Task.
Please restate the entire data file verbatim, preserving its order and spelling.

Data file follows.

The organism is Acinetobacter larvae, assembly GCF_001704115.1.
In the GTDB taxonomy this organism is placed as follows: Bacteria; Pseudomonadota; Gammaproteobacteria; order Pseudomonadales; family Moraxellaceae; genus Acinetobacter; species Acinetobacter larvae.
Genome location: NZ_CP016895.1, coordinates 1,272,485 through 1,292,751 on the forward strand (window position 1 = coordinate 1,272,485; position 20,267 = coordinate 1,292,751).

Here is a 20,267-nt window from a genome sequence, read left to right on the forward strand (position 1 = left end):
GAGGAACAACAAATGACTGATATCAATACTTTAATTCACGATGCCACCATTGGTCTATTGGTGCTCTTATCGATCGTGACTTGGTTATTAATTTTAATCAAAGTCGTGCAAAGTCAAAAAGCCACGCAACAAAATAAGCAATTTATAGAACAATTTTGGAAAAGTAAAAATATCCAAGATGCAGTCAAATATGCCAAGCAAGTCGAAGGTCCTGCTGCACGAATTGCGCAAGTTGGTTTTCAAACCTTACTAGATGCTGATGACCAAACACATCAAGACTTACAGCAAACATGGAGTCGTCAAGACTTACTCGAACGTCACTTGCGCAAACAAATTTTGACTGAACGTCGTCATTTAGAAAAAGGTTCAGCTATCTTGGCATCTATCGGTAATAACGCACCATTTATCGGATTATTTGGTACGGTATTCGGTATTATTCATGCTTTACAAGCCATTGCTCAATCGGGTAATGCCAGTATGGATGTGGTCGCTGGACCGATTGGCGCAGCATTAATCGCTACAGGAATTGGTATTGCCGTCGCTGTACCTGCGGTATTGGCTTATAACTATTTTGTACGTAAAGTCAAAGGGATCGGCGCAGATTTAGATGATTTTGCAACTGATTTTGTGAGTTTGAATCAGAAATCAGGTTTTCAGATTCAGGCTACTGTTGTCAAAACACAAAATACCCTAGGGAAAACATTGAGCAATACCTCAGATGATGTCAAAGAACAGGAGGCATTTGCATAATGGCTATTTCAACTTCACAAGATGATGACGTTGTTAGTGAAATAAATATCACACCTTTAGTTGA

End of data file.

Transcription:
The organism is Acinetobacter larvae, assembly GCF_001704115.1.
In the GTDB taxonomy this organism is placed as follows: Bacteria; Pseudomonadota; Gammaproteobacteria; order Pseudomonadales; family Moraxellaceae; genus Acinetobacter; species Acinetobacter larvae.
Genome location: NZ_CP016895.1, coordinates 1,272,485 through 1,292,751 on the forward strand (window position 1 = coordinate 1,272,485; position 20,267 = coordinate 1,292,751).

Here is a 20,267-nt window from a genome sequence, read left to right on the forward strand (position 1 = left end):
GAGGAACAACAAATGACTGATATCAATACTTTAATTCACGATGCCACCATTGGTCTATTGGTGCTCTTATCGATCGTGACTTGGTTATTAATTTTAATCAAAGTCGTGCAAAGTCAAAAAGCCACGCAACAAAATAAGCAATTTATAGAACAATTTTGGAAAAGTAAAAATATCCAAGATGCAGTCAAATATGCCAAGCAAGTCGAAGGTCCTGCTGCACGAATTGCGCAAGTTGGTTTTCAAACCTTACTAGATGCTGATGACCAAACACATCAAGACTTACAGCAAACATGGAGTCGTCAAGACTTACTCGAACGTCACTTGCGCAAACAAATTTTGACTGAACGTCGTCATTTAGAAAAAGGTTCAGCTATCTTGGCATCTATCGGTAATAACGCACCATTTATCGGATTATTTGGTACGGTATTCGGTATTATTCATGCTTTACAAGCCATTGCTCAATCGGGTAATGCCAGTATGGATGTGGTCGCTGGACCGATTGGCGCAGCATTAATCGCTACAGGAATTGGTATTGCCGTCGCTGTACCTGCGGTATTGGCTTATAACTATTTTGTACGTAAAGTCAAAGGGATCGGCGCAGATTTAGATGATTTTGCAACTGATTTTGTGAGTTTGAATCAGAAATCAGGTTTTCAGATTCAGGCTACTGTTGTCAAAACACAAAATACCCTAGGGAAAACATTGAGCAATACCTCAGATGATGTCAAAGAACAGGAGGCATTTGCATAATGGCTATTTCAACTTCACAAGATGATGACGTTGTTAGTGAAATAAATATCACACCTTTAGTTGA